Seller financing allows current owners to enable their dreams to continue beyond their ownership. Seller (or owner) financing – unlike traditional bank mortgages – can be advantageous for both landowners and buyers. There are numerous permutations by which sellers can assist buyers in buying their property, including:
- Lease-to-own options with right of first refusal
- Wrap or All-Inclusive Trust Deed (AITD)
- Formation of joint-venture LLCs to split ownership and profits
Understanding individual needs and areas of flexibility allows for creative negotiation of factors that extend beyond down payments and interest rates.
How It Works
Sellers can specify that owner financing is available – but buyers can also inquire about it and make the case for it.
For negotiations to be synergistic, there needs to be trust. By developing strong reputations through respect for landowners and the environment, buyers may achieve more favorable terms with seller financing relative to properties sold on the open market through bank financing.
Negotiation guides – like the ones referenced in the resources section – hold that great negotiators are not born that way but learn these skills through preparation and practice.
The first step is preparation. It involves understanding one’s own and counterparties’ needs and flexibilities. Real-estate transactions are often very personal. Important factors such as history, arability and location vary greatly among individuals.
Therefore, it is necessary to conduct a thorough analysis of all factors that relate to the transaction. This includes being aware of the legal and regulatory guidelines as well as knowing about competitive pricing.
Look for insight into the interests and driving goals of your counterparty. Organizing thoughts in list form can help identify which counterparties have the best fit. The list can also be shared with lawyers and accountants.
As there are state and federal guidelines involved, it is prudent for both parties to consult with real estate agents, accountants and attorneys. It would be helpful to familiarize yourself with these guidelines as well.
Preparation will not only build trust but will also be helpful in tailoring arguments. Negotiators need to always be grounded in reality and explain why their offers are fair.
The sheer range of seller financing approaches may seem like a maze but individual circumstances will lead to only a few viable options. Presenting the pros and cons of several seller-financing approaches for the specific transaction can invite the owner to engage in joint problem solving.
The final part after the negotiation is complete is to itemize the agreed-upon interest rate, repayment schedule, default consequences, and all other terms into a legally binding promissory note - a written promise - between the parties. This document does not need to be recorded with the county.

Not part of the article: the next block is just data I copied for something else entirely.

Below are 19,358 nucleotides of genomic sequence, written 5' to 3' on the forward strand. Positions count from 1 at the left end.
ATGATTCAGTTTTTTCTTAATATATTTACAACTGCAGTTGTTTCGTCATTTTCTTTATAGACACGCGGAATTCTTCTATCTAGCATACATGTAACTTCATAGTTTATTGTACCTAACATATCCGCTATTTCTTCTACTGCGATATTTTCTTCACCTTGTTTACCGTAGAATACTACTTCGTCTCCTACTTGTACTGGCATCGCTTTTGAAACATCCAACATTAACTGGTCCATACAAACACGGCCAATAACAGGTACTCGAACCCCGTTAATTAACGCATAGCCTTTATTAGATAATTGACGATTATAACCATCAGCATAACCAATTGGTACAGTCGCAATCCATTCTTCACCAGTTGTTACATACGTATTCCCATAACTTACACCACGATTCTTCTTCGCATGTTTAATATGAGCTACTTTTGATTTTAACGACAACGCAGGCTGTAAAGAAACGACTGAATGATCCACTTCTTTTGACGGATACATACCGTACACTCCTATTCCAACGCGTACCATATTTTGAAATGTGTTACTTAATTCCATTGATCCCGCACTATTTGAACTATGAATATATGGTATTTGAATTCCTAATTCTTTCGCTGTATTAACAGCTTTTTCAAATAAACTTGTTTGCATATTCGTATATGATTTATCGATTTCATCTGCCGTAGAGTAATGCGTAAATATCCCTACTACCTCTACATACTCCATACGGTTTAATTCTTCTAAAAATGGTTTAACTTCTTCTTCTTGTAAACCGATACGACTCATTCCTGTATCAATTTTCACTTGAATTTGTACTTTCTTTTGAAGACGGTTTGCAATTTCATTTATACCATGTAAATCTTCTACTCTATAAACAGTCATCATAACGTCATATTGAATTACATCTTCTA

The remaining requirements for owner financing are the deed and a land or sales contract.
How to Get Started
There are two ways in which seller financing can proceed, but there are many names for each of them. The distinction between the two is when the deed of trust (legal ownership of the property) is transferred to the buyer.
Seller Take-Back Mortgage
This approach is similar to traditional mortgages with the notable exception of owner financing instead of bank financing.
During closing, the seller signs over the title (or deed for the property) to the buyer. The buyer signs a promissory note on the unpaid purchase price while recording a mortgage on the property to secure that debt.
Because the buyer holds the title, she is entitled to sell the house or refinance it. However, she must keep making the agreed-upon payments to the seller or else the seller can foreclose using the signed note.
Seller Title Ownership
In situations when the buyer has questionable finances or cannot pay a large down payment, the seller may prefer to keep the property’s title. In some states, all seller-financing arrangements are handled in this way.
During closing, the parties sign and record an agreement that sets out the payment terms as well as what happens if the buyer fails to pay the full purchase price. The deed of ownership is not transferred to the buyer until all agreed-upon contract terms are met.
The final signed contract between the seller and buyer is known by various names, including “contract for deed,” “contract of sale,” “land sale contract,” or “installment sales contract.”
When This Tool Is Appropriate
Buyers may be able to make down payments and pay interest while raising the money for the purchase. For example, nonprofits raising funds through five-year campaigns can pay interest over the five years and make a balloon payment at the end of the campaign.
The primary benefit to buyers is the ability to obtain financing at a cost that is typically less expensive than that of third-party financing sources. With seller financing, the loan-closing process is more flexible than with bank financing.
Expenses such as closing costs can be included in the overall loan. Unlike with bank financing, there is no need for separate appraisals, environmental audits, loan fees, or reimbursed bank-attorney fees.
Landowners needing cash quickly may prefer getting money upfront from a bank and not choose to finance the transaction. Still, for many other owners, providing financing to buyers makes sense.